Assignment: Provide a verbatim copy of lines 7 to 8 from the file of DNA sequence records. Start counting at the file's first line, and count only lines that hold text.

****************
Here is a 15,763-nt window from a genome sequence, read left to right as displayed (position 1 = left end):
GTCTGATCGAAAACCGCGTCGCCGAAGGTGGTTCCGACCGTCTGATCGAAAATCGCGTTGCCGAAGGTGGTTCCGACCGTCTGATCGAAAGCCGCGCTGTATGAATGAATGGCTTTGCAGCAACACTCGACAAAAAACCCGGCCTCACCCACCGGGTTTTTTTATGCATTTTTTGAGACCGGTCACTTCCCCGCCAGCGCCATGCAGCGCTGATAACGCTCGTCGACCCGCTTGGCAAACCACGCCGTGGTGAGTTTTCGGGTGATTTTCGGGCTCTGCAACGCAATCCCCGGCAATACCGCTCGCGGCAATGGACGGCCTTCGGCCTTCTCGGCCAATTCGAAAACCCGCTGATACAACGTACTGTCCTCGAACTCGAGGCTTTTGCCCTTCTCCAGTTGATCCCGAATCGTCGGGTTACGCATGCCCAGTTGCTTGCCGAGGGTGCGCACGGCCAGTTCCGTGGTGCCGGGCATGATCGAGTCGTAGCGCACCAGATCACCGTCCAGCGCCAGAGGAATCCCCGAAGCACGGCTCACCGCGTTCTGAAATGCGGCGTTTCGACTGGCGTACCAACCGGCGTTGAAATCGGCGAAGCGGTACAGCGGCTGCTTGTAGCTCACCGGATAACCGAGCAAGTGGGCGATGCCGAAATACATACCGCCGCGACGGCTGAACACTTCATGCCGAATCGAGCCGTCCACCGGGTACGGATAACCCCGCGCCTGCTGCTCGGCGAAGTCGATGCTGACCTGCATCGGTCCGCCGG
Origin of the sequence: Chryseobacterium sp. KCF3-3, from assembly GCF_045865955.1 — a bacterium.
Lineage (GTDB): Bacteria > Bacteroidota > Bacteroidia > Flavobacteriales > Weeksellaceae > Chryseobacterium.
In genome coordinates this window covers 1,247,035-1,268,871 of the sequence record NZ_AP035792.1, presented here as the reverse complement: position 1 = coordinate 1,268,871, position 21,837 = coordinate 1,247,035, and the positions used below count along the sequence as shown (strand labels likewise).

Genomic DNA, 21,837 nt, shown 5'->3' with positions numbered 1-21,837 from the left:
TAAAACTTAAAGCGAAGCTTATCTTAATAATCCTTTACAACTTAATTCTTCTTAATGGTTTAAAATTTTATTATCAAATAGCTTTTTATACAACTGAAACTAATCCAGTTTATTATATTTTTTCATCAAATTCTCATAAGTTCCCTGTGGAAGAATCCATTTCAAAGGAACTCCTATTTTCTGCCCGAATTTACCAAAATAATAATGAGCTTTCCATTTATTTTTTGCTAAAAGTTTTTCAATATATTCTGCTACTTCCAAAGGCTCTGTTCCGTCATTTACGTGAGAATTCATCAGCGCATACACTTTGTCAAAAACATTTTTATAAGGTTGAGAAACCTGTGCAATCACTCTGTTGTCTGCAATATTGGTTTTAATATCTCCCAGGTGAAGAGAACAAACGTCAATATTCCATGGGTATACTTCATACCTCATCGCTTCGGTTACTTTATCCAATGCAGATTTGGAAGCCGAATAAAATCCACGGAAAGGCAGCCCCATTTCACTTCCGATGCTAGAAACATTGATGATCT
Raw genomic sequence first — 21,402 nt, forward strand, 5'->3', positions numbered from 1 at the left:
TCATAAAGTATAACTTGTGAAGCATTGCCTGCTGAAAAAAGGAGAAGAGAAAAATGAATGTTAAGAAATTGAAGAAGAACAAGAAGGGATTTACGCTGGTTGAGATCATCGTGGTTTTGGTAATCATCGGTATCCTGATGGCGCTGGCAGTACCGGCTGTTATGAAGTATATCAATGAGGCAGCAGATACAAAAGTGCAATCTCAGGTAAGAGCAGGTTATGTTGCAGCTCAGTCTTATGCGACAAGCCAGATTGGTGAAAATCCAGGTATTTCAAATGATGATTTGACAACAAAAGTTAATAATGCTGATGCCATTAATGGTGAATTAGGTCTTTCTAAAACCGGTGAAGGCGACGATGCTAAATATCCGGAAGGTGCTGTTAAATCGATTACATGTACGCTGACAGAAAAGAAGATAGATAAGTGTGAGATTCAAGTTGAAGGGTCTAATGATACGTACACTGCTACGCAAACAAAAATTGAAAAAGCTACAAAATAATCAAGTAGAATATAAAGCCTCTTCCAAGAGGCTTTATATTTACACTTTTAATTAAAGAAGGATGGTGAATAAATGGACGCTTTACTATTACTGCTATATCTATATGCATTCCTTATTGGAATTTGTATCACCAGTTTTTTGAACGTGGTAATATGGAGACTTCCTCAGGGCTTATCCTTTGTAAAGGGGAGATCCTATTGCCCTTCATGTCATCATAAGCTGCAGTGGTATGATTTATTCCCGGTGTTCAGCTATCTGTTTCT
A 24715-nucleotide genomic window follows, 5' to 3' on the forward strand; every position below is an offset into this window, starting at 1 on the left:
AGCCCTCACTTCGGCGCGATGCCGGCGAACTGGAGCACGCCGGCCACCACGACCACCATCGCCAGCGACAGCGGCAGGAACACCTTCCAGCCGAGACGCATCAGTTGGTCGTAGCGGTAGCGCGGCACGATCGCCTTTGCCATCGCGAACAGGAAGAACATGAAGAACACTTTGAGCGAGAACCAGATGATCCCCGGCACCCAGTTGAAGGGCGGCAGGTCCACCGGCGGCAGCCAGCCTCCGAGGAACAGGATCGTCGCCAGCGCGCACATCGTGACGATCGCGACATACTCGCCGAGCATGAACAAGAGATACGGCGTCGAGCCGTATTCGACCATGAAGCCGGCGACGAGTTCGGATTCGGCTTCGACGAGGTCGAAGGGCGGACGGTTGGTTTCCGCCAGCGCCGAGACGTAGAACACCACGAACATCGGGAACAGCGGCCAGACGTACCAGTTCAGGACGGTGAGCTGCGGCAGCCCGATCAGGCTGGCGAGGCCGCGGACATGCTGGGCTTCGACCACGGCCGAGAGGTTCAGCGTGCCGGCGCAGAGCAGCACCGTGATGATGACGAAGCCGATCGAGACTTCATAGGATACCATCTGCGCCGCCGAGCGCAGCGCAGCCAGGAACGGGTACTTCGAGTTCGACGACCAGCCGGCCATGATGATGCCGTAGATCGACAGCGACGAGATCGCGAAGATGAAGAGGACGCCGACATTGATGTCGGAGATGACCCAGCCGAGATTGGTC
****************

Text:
TAAAACTTAAAGCGAAGCTTATCTTAATAATCCTTTACAACTTAATTCTTCTTAATGGTTTAAAATTTTATTATCAAATAGCTTTTTATACAACTGAAACTAATCCAGTTTATTATATTTTTTCATCAAATTCTCATAAGTTCCCTGTGGAAGAATCCATTTCAAAGGAACTCCTATTTTCTGCCCGAATTTACCAAAATAATAATGAGCTTTCCATTTATTTTTTGCTAAAAGTTTTTCAATATATTCTGCTACTTCCAAAGGCTCTGTTCCGTCATTTACGTGAGAATTCATCAGCGCATACACTTTGTCAAAAACATTTTTATAAGGTTGAGAAACCTGTGCAATCACTCTGTTGTCTGCAATATTGGTTTTAATATCTCCCAGGTGAAGAGAACAAACGTCAATATTCCATGGGTATACTTCATACCTCATCGCTTCGGTTACTTTATCCAATGCAGATTTGGAAGCCGAATAAAATCCACGGAAAGGCAGCCCCATTTCACTTCCGATGCTAGAAACATTGATGATCT
Raw genomic sequence first — 21,402 nt, forward strand, 5'->3', positions numbered from 1 at the left: